Gross market debt
in downtrend since 2013
Dwindling share mitigates country’s default risk
The share of the gross market debt of the total public debt dropped ten percentage points over the period 2013-2018 and reached 59 percent at the end of last year, driven by the State’s growing indebtedness to the Central Bank (BDL), according to the Ministry of Finance’s ‘Debt and Debt Markets’ report for the fourth quarter of 2018.
Gross market debt is the portion of public debt that is held by banks and other private sector lenders. It is computed by deducting from the gross public debt, the debt owed to BDL, the debt owed to public sector entities, the debt owed to donors of the Paris II and Paris III conferences, and the debt owed through bilateral and multilateral loans.
The fact that a larger portion of public debt is owed to a country’s own Central Bank and public sector entities reduces pressures on the State from lenders. Mounir Rached, President of the Lebanese Economic Association and a former senior economist at the International Monetary Fund (IMF), said the fact that the market debt’s share in the total debt has been decreasing and the share of BDL has been increasing mitigates the country’s debt default risk.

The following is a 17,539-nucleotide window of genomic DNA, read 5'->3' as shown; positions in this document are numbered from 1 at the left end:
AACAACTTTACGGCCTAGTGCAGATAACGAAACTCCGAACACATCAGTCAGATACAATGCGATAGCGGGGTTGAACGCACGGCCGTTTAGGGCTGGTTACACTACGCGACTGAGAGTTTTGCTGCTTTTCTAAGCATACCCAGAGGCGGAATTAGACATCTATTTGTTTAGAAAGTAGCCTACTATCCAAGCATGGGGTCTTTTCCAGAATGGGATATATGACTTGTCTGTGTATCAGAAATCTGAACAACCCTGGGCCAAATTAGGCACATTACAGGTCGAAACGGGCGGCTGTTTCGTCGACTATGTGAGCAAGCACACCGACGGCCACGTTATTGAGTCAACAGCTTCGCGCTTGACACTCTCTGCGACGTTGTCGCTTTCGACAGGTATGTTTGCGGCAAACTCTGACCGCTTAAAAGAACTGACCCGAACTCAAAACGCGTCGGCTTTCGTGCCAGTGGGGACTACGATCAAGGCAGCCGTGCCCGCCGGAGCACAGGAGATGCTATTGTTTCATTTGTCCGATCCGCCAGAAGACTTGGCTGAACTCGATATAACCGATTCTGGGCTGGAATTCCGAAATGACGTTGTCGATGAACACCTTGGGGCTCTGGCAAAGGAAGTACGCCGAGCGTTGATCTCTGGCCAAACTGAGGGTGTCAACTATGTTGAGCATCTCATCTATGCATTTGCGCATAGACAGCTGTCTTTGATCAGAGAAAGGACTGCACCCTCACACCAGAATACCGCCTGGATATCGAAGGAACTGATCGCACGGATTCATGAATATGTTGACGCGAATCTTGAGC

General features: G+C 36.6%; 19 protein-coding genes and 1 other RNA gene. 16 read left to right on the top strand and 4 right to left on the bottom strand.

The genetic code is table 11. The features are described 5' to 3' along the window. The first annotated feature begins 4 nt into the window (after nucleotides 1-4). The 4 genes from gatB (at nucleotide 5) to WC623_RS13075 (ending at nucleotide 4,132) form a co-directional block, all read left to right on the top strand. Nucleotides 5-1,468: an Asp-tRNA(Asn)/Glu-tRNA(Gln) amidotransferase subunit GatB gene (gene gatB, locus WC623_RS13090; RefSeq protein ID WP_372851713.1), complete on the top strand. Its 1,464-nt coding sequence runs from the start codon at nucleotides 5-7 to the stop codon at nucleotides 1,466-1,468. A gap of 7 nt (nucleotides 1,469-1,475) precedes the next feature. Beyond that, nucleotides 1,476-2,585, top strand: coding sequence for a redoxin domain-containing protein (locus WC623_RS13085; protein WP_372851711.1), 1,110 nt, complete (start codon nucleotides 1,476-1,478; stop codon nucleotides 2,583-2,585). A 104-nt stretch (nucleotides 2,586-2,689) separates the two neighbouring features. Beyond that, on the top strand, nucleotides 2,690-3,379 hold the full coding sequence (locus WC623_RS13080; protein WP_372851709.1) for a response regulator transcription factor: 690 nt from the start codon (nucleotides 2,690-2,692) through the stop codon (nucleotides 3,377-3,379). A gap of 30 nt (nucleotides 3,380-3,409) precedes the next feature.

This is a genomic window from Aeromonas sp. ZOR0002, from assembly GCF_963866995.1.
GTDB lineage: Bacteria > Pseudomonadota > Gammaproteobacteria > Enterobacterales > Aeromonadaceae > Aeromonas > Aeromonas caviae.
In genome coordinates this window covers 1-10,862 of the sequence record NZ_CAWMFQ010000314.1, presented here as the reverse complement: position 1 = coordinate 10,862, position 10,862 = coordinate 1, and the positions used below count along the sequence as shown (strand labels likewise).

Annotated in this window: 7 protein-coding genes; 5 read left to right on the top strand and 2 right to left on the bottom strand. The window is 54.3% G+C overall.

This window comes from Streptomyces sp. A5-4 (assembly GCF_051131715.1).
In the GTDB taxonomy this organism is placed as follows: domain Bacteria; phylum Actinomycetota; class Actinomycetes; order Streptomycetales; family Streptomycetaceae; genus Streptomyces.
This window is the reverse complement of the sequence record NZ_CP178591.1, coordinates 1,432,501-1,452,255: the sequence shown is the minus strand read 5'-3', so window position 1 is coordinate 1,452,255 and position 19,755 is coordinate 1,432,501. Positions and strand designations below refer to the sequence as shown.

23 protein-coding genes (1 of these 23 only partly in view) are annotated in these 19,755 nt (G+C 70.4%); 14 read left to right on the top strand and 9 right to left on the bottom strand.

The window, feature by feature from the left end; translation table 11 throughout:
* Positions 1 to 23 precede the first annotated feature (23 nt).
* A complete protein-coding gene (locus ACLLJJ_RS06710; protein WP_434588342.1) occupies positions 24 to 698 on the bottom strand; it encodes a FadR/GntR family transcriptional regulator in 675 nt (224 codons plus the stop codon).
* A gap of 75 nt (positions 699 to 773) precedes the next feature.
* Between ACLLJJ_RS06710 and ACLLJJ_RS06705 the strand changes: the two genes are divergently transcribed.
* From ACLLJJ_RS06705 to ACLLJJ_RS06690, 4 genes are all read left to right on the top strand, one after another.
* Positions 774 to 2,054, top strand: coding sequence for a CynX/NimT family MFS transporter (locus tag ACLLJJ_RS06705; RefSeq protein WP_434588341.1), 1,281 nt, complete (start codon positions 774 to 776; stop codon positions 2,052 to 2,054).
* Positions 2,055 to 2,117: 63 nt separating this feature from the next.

BDL’s portfolio of public debt surged 2.4 times over the last seven years to reach $25.9 billion at the end of 2018. The public entities’ portfolio of public debt amounted to $6.6 billion. Bilateral and multilateral loans as well as Paris III loans totaled $2.2 billion.
Although its share in total debt was falling, the gross market debt was growing over the last seven years at an annual average of six percent. It stood at $50.5 billion at the end of 2018 while gross total debt reached $85.1 billion.
Reported by Shikrallah Nakhoul
Date Posted: Mar 21, 2019